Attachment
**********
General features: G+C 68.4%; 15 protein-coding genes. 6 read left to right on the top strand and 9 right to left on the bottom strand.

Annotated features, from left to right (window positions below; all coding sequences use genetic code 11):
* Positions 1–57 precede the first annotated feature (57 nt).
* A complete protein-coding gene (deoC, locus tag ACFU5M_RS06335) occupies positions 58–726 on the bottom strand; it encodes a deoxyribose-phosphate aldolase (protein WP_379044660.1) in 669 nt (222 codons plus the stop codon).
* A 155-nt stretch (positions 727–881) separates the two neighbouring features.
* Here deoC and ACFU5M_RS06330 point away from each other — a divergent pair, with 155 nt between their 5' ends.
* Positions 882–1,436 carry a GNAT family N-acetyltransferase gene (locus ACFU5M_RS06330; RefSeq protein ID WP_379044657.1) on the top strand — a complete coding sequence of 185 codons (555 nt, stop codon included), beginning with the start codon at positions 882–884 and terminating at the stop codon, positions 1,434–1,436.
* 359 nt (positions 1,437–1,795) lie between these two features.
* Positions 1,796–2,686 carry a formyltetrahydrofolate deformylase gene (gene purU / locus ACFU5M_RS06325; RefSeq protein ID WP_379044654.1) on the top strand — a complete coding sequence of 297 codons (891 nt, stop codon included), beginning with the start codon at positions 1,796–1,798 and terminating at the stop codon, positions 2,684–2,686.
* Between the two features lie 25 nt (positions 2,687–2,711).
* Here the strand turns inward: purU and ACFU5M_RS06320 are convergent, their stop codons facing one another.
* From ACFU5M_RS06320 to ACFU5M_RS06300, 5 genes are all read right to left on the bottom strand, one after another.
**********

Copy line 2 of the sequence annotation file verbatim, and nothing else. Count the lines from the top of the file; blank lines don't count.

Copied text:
Annotated features, from left to right (window positions below; all coding sequences use genetic code 11):